Archive for June, 2010
It’s been years since Windows NT first came out, over 14 for just Windows NT 3.5, and it still amazes me how difficult it can be to troubleshoot a user’s BSoD.
At times it is easy, if you were sitting in front of the system when it BSoD’ed and you saw that there was a problem with the agp.sys driver you knew that 1) you were in the 90s and 2) that the graphics driver had a problem. (yes there is always 3) that the disk has a problem and it happens to be were the driver is or 4) RAM where the driver happened to be loaded, etc SHUT UP! the point is it is or was likely the driver). By the same token back then or today a Paged Fault in a Non-paged Area usually means its RAM issue, again not 100%, just most of the time. Now… today I’m working on a ticket and that ticket says that the user’s machine is BSoDing twice a day after some crazed pattern comes on to the screen. My first reaction was to replace the video card, we’ve seen board warping issues with this particular card and it usually resolves the issue… but not this time this time I actually had to do my job (ugggh) and troubleshoot. Enter… the minidump. A minidump file or small memory dump file “records the smallest set of useful information that may help identify why your computer has stopped unexpectedly.” Source: Microsoft Support. Now… here is my bewilderment, in order to read a minidump you need to install the Windows debug tools AND load the debugging Symbols, basically you are doing the job of a QA person or Dev and not a Systems Administrator. Sysadmins you see are a lazy bunch… well.. the good ones are anyway. Where was I? Oh yeah… mindumps. Today reading them is still a hassle, though albeit a smaller hassle than it has been in years past. My question is.. why? If the minidump is something that a Sysadmin might have to look at then why make me load debugging tools and symbols to do it? Why not just flat out tell me what the minidump says next reboot? None the less.. here is how you do it with Windows 7 x64.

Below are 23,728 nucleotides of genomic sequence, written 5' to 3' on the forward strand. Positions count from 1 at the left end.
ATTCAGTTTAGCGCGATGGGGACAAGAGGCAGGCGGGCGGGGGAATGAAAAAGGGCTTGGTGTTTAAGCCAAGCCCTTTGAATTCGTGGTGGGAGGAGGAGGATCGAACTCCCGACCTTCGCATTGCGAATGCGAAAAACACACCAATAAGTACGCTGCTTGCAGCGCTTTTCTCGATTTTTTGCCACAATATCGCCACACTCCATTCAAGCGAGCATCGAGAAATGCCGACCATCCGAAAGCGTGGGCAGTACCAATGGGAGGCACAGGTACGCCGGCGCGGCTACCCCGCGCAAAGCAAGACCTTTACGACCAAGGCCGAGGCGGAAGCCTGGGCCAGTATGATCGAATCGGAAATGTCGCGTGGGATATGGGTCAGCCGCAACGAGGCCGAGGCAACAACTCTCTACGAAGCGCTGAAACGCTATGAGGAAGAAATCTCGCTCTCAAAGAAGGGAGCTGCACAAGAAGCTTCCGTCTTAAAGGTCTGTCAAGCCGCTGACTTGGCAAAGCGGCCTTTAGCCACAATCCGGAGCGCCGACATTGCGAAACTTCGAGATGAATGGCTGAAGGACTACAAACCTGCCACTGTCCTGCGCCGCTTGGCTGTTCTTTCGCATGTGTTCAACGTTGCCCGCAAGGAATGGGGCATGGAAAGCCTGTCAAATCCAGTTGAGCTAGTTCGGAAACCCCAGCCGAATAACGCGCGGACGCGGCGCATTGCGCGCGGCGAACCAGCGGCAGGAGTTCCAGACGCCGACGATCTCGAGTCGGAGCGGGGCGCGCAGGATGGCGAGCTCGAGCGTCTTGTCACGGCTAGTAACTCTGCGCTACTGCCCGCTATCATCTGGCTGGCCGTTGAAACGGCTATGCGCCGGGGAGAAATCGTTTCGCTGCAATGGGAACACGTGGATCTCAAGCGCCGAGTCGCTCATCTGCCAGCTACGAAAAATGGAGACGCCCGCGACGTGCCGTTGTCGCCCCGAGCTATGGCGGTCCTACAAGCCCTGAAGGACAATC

Excerpts from: http://support.microsoft.com/kb/315263
First go get the Debugging Tools from the Windows SDK and install them: http://www.microsoft.com/whdc/devtools/debugging/default.mspx
(I was prompted that I didn’t have .NET Framework 4, which is true I don’t so you can ignore that)
Create a folder where you are going to put the Symbols. I put mine on the root of the C drive. Open a Command Prompt with Administrator rights then make the directory.
C:> mkdir c:symbols
Open a Command Prompt and navigate to the location where the debugging tools are.
C:> cd “C:Program FilesDebugging Tools for Windows (x64)”
I like GUI so I run the GUI debugger while loading the symbols from Microsoft’s site and storing them in my c:Symbols directory.
Windows (x64)> windbg -y srv*c:symbols*http://msdl.microsoft.com/download/symbols -z c:windowsminidumpminidump.dmp
The debugger will now download the symbols and start to read the minidump. While it is doing this it is going to display some links such as, !analyze –v, Click on it. The analysis revealed a few things to me this run. Right off the back it told me that there was a problem while loading SystemRootsystem32DRIVERSnvlddmkm.sys. (thats an Nvidia display driver). As the debug continues it seems that a few recovery attempts were made before the system BSoD but the time stamp on the driver couldn’t be verified and thus the system had no choice but to BSoD. You can’t run a Windows system without a display driver, even the generic display driver is a driver.